24 Mars 2018
Workers are flanked by bags of radioactive debris along a road in the town of Tomioka, Fukushima Prefecture, In July 2016. | AP
Estimated cost of Fukushima disaster might balloon to ¥218 billion
In more bad news for taxpayers, the Board of Audit says the cost of the Fukushima nuclear disaster could balloon to ¥218.2 billion, up 58 percent from the previous estimate of ¥126.4 billion.
The board released the latest estimate Friday in light of the government’s adoption of a Cabinet decision in December 2016 to raise the upper limit on financial assistance for Tokyo Electric to ¥13.5 trillion from ¥9 trillion.
The government is borrowing funds from financial institutions for delivery to Tokyo Electric Power Company Holdings Inc. through a public-private body to help it deal with compensation and other costs related to the triple core meltdown in March 2011.
The principal of the funds will be repaid from contributions by Tepco and other power companies to the body, called Nuclear Damage Compensation and Decommissioning Facilitation Corp., and from proceeds from the sale of Tepco shares it owns.
But the interest payments will be shouldered by taxpayers.
According to the latest estimate, if Tepco uses up the ¥13.5 trillion assistance limit, it will take 17 to 34 years for the government to finish repaying the funds, and interest payments will balloon to between ¥131.8 billion and ¥218.2 billion.
The board said if interest rates go up, the amount will increase. Also, depending on Tepco’s business situation, the repayment period could grow and impose an even heavier burden on taxpayers.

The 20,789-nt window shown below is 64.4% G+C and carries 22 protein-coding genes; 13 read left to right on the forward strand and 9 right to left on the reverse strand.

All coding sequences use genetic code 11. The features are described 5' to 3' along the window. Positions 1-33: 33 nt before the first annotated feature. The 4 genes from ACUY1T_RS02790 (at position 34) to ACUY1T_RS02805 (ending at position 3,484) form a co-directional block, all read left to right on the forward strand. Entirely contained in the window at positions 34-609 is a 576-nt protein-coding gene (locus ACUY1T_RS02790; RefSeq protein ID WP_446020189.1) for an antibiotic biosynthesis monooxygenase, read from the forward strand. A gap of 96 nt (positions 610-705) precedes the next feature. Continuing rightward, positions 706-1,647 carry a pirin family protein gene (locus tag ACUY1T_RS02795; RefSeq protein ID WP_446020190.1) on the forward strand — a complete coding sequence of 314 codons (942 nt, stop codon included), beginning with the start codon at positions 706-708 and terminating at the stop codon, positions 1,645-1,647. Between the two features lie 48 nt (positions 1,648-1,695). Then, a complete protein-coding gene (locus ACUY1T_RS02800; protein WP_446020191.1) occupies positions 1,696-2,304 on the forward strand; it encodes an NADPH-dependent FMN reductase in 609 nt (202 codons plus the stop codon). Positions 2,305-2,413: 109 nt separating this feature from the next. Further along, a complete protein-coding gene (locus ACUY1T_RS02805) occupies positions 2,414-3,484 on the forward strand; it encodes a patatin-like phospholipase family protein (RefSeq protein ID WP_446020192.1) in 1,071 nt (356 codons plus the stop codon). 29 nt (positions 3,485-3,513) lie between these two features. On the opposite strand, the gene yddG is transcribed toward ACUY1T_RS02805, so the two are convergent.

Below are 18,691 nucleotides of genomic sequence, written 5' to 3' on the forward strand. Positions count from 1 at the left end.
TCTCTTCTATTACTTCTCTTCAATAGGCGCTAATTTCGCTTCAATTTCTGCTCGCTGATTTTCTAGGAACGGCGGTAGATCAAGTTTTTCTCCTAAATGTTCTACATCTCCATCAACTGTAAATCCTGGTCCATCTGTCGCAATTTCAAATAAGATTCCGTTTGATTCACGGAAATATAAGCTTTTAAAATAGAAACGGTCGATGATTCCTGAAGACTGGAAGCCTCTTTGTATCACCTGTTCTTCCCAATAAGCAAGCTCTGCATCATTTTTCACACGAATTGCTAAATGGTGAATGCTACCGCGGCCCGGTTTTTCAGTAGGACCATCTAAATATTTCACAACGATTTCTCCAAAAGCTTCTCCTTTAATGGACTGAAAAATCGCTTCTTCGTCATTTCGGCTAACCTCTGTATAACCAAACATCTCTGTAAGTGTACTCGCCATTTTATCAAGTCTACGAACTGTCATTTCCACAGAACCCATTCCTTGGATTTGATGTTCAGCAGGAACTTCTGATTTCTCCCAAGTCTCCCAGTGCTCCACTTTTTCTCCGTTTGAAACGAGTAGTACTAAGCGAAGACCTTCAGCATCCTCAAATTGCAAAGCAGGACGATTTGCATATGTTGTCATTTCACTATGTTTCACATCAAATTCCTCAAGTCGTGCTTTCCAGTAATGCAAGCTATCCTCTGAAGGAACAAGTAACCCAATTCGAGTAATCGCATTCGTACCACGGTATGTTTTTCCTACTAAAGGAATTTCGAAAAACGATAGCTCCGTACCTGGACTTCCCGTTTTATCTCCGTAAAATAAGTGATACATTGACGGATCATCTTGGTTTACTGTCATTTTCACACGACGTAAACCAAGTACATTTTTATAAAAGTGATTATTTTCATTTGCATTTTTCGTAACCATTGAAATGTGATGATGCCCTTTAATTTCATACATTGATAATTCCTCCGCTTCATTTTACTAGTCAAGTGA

The government plans to cover about ¥4 trillion of radiation cleanup costs with proceeds from the Tepco share sale. But the audit board said the plan requires that Tepco shares be sold for at least ¥1,500 apiece, compared with its current market price, which is below ¥500.
Furthermore, the board said additional costs may arise from decontamination work and facilities to be built for temporary storage of the tainted soil generated by the work.
Scrapping the crippled Fukushima No. 1 plant, which is expected to take three to four decades, will also be costly because of the daunting tasks of removing the melted fuel and debris, and managing the hundreds of tons of tainted water it generates each day.
The board suggested Tepco redouble its efforts to improve profitability and corporate value to raise its share price.
The nuclear disaster was caused when the 9.0 magnitude earthquake and ensuing tsunami on March 11, 2011, tipped the aging and poorly designed Fukushima No. 1 nuclear plant into a blackout that disabled its cooling systems.